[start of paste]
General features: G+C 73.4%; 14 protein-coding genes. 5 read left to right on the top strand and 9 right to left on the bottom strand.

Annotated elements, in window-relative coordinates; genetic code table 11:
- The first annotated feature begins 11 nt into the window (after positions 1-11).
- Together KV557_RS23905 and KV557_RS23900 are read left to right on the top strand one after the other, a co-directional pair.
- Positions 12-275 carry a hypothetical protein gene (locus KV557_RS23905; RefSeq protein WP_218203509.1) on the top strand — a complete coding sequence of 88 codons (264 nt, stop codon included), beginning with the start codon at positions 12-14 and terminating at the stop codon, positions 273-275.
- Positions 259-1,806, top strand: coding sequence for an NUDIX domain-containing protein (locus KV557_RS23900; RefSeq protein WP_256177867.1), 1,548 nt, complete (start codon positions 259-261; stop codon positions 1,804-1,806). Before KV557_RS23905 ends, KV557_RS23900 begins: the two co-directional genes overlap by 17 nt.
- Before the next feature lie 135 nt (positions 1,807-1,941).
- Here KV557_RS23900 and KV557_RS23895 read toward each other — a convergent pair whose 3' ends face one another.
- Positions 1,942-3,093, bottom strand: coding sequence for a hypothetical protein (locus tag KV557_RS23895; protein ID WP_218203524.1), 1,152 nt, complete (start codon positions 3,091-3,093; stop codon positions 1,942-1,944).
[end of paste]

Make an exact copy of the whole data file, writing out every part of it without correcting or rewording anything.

General features: G+C 73.4%; 14 protein-coding genes. 5 read left to right on the top strand and 9 right to left on the bottom strand.

Annotated elements, in window-relative coordinates; genetic code table 11:
- The first annotated feature begins 11 nt into the window (after positions 1-11).
- Together KV557_RS23905 and KV557_RS23900 are read left to right on the top strand one after the other, a co-directional pair.
- Positions 12-275 carry a hypothetical protein gene (locus KV557_RS23905; RefSeq protein WP_218203509.1) on the top strand — a complete coding sequence of 88 codons (264 nt, stop codon included), beginning with the start codon at positions 12-14 and terminating at the stop codon, positions 273-275.
- Positions 259-1,806, top strand: coding sequence for an NUDIX domain-containing protein (locus KV557_RS23900; RefSeq protein WP_256177867.1), 1,548 nt, complete (start codon positions 259-261; stop codon positions 1,804-1,806). Before KV557_RS23905 ends, KV557_RS23900 begins: the two co-directional genes overlap by 17 nt.
- Before the next feature lie 135 nt (positions 1,807-1,941).
- Here KV557_RS23900 and KV557_RS23895 read toward each other — a convergent pair whose 3' ends face one another.
- Positions 1,942-3,093, bottom strand: coding sequence for a hypothetical protein (locus tag KV557_RS23895; protein ID WP_218203524.1), 1,152 nt, complete (start codon positions 3,091-3,093; stop codon positions 1,942-1,944).